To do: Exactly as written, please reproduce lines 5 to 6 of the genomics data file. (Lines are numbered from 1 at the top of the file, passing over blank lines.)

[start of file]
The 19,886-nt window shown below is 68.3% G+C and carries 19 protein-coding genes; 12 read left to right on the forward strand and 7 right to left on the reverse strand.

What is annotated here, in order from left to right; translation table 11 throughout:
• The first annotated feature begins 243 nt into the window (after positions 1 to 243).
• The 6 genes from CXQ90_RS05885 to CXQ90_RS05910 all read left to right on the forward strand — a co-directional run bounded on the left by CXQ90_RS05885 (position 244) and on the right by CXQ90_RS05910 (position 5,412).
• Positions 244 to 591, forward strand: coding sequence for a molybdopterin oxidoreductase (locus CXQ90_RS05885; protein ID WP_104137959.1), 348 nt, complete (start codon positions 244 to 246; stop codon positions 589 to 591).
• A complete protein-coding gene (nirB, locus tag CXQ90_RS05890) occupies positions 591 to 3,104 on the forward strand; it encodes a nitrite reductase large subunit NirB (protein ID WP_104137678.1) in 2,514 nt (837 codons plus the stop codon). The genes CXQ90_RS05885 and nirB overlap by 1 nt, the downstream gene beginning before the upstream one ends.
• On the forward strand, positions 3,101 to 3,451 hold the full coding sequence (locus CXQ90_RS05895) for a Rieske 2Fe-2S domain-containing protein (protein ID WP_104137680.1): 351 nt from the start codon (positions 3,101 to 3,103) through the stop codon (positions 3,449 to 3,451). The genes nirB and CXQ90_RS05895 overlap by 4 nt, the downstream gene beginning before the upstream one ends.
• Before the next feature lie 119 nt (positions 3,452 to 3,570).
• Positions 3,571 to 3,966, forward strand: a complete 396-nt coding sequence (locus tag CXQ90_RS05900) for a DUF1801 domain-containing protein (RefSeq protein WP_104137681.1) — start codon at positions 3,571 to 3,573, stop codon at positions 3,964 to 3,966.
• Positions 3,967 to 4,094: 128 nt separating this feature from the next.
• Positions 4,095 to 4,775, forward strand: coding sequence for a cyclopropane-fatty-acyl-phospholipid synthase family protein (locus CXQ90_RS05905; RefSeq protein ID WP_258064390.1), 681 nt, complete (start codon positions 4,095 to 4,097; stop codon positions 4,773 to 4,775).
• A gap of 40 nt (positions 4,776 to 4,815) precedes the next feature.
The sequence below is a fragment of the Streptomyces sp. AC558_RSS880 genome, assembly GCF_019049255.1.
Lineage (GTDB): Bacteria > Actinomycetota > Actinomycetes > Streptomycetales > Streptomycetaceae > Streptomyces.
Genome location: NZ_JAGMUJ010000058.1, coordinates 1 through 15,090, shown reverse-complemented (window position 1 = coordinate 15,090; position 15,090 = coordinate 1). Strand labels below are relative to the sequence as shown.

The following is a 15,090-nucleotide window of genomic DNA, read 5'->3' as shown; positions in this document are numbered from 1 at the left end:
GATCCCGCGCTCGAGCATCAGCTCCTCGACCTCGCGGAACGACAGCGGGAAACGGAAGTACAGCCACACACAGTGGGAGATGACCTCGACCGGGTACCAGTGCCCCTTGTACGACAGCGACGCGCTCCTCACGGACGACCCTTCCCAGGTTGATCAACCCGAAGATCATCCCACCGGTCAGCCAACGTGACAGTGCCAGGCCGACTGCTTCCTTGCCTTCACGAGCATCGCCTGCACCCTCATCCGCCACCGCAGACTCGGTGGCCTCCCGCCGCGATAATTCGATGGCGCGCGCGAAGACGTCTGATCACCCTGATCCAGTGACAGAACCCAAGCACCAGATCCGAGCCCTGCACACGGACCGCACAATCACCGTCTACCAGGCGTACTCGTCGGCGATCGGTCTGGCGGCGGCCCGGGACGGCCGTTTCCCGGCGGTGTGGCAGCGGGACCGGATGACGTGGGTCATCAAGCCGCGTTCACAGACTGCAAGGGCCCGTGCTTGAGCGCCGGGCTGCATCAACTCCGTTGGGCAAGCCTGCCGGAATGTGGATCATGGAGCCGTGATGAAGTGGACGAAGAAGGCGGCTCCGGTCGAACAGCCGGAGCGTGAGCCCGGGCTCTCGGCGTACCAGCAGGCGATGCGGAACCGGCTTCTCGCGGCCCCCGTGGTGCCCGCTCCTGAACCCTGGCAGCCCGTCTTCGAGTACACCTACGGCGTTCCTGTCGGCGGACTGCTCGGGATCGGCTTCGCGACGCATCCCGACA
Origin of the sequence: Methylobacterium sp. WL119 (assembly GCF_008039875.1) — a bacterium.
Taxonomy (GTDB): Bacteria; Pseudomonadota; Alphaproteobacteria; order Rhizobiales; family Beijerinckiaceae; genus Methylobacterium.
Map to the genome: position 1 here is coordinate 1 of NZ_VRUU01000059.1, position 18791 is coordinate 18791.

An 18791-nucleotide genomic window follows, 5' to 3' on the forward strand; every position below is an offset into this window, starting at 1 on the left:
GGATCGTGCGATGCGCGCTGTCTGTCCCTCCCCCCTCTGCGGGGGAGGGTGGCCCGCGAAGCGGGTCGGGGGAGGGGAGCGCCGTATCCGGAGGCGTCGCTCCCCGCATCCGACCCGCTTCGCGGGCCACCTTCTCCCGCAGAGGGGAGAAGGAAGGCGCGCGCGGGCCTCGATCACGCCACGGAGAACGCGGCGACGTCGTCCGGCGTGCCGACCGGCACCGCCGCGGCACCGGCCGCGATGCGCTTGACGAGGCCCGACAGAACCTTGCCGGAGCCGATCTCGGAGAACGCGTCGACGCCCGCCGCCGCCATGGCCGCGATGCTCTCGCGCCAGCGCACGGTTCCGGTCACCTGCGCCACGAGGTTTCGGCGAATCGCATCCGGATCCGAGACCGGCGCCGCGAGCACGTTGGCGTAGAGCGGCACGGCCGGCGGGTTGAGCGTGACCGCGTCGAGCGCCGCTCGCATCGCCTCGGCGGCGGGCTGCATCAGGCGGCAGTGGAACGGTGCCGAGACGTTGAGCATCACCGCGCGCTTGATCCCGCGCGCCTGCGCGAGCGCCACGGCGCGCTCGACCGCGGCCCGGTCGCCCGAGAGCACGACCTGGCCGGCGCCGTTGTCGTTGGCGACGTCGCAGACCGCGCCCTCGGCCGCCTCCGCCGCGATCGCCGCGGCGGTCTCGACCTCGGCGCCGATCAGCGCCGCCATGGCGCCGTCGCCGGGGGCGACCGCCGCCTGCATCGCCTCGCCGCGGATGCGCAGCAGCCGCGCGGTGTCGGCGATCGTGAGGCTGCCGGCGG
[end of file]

• Positions 244 to 591, forward strand: coding sequence for a molybdopterin oxidoreductase (locus CXQ90_RS05885; protein ID WP_104137959.1), 348 nt, complete (start codon positions 244 to 246; stop codon positions 589 to 591).
• A complete protein-coding gene (nirB, locus tag CXQ90_RS05890) occupies positions 591 to 3,104 on the forward strand; it encodes a nitrite reductase large subunit NirB (protein ID WP_104137678.1) in 2,514 nt (837 codons plus the stop codon). The genes CXQ90_RS05885 and nirB overlap by 1 nt, the downstream gene beginning before the upstream one ends.